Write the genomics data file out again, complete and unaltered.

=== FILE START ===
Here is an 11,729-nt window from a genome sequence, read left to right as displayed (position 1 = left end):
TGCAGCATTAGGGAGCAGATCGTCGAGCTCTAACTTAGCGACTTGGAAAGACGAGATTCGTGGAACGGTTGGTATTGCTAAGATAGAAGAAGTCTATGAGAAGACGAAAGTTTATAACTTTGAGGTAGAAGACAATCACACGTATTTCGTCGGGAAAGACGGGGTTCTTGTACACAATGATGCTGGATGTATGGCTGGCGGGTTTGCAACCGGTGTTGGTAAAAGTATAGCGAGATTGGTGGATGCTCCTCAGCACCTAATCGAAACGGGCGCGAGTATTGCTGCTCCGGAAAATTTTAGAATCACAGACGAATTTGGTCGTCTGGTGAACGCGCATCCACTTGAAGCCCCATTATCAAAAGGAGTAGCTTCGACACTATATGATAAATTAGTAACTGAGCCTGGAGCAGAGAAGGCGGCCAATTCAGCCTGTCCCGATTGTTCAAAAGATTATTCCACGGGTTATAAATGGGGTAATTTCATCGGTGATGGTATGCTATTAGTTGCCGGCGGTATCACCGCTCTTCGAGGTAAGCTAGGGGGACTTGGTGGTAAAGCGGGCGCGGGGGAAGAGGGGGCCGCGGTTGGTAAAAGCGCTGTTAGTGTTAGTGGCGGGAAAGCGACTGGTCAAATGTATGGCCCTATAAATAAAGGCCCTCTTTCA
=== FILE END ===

Here is an 11,729-nt window from a genome sequence, read left to right as displayed (position 1 = left end):
TGCAGCATTAGGGAGCAGATCGTCGAGCTCTAACTTAGCGACTTGGAAAGACGAGATTCGTGGAACGGTTGGTATTGCTAAGATAGAAGAAGTCTATGAGAAGACGAAAGTTTATAACTTTGAGGTAGAAGACAATCACACGTATTTCGTCGGGAAAGACGGGGTTCTTGTACACAATGATGCTGGATGTATGGCTGGCGGGTTTGCAACCGGTGTTGGTAAAAGTATAGCGAGATTGGTGGATGCTCCTCAGCACCTAATCGAAACGGGCGCGAGTATTGCTGCTCCGGAAAATTTTAGAATCACAGACGAATTTGGTCGTCTGGTGAACGCGCATCCACTTGAAGCCCCATTATCAAAAGGAGTAGCTTCGACACTATATGATAAATTAGTAACTGAGCCTGGAGCAGAGAAGGCGGCCAATTCAGCCTGTCCCGATTGTTCAAAAGATTATTCCACGGGTTATAAATGGGGTAATTTCATCGGTGATGGTATGCTATTAGTTGCCGGCGGTATCACCGCTCTTCGAGGTAAGCTAGGGGGACTTGGTGGTAAAGCGGGCGCGGGGGAAGAGGGGGCCGCGGTTGGTAAAAGCGCTGTTAGTGTTAGTGGCGGGAAAGCGACTGGTCAAATGTATGGCCCTATAAATAAAGGCCCTCTTTCA